5.7.3 Information and rendering accounts
Where the claimant is aware of past use, it may request information on such use and force the defendant to render accounts. With such information, the claimant is able to identify third parties involved in the infringement (e.g., within a supply chain) and bring proceedings against them. Moreover, this information puts the claimant in a position to calculate the damages that result from the infringement. In most cases, this alone is enough to enable settlement between the parties after the duty has been enforced. The defendant – in accordance with the judgment –will normally need to furnish particulars on:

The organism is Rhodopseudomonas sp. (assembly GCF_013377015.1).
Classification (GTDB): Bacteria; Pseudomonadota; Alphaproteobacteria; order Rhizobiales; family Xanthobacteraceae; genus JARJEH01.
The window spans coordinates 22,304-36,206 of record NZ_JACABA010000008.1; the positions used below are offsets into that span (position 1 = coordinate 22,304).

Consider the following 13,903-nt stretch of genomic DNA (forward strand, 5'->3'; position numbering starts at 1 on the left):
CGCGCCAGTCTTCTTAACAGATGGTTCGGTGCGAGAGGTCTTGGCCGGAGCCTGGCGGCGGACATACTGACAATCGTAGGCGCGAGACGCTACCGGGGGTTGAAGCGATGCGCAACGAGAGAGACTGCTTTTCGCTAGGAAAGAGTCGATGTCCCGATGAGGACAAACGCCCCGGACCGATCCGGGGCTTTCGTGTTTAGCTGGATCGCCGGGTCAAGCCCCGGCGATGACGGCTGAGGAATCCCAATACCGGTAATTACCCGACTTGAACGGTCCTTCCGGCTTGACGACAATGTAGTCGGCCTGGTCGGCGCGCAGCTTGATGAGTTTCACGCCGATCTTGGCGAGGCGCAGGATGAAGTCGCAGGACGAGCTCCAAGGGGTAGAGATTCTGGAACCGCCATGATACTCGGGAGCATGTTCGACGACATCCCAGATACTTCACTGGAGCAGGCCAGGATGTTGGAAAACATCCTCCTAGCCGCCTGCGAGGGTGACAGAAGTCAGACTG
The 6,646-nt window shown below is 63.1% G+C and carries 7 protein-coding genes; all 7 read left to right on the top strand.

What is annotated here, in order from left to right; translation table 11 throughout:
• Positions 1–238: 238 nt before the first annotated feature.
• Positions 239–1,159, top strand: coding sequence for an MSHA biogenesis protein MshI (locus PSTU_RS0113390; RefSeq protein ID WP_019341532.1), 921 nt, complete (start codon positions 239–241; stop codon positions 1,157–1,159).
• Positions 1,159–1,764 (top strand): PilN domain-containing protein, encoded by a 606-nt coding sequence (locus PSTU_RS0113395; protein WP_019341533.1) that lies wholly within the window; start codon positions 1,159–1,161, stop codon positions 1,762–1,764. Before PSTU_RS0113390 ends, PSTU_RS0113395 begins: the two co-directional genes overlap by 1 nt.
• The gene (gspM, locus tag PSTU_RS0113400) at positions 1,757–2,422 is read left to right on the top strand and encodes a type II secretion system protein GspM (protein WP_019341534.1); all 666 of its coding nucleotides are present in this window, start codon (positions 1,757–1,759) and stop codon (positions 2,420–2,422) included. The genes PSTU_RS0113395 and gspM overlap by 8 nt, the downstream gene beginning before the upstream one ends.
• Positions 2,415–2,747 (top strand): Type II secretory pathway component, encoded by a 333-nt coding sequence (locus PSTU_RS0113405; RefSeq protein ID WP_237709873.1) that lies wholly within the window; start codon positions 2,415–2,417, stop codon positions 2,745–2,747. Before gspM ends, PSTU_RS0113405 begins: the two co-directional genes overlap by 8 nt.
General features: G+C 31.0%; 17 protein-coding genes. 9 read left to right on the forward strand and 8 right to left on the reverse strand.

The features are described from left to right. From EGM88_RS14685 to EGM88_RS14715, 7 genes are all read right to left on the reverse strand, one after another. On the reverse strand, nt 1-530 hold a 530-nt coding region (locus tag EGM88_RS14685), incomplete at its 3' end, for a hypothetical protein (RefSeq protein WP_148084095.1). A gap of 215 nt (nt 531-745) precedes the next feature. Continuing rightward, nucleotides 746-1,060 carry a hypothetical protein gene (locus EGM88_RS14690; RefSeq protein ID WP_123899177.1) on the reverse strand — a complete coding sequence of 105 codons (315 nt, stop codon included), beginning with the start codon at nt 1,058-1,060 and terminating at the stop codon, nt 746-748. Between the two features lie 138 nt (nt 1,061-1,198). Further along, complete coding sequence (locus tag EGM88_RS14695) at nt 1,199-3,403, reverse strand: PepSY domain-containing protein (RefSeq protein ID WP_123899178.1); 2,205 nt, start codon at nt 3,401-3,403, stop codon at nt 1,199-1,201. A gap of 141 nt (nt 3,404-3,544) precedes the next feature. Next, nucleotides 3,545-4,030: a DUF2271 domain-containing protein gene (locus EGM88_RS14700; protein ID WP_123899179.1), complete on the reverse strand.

- manufacturing quantities and times regarding affected products;
- deliveries (quantity, time of delivery, prices, type designations, and addresses and names of customers);
- individual offers; and
- production costs (including individual cost factors and profits).
Where particular details being given to the claimant would affect the defendant‘s right to keep such information of private customers confidential, such information may only be shared with an accountant, being bound by confidentiality, upon request of the defendant and if they pay for such an accountant.
If there is sufficient reason to believe that the defendant has not provided the information correctly and with the requisite care, the claimant may force the infringer to declare for the record, in lieu of an oath, that they have indicated the earnings as completely as they are able to (Section 259(2) of the Civil Code).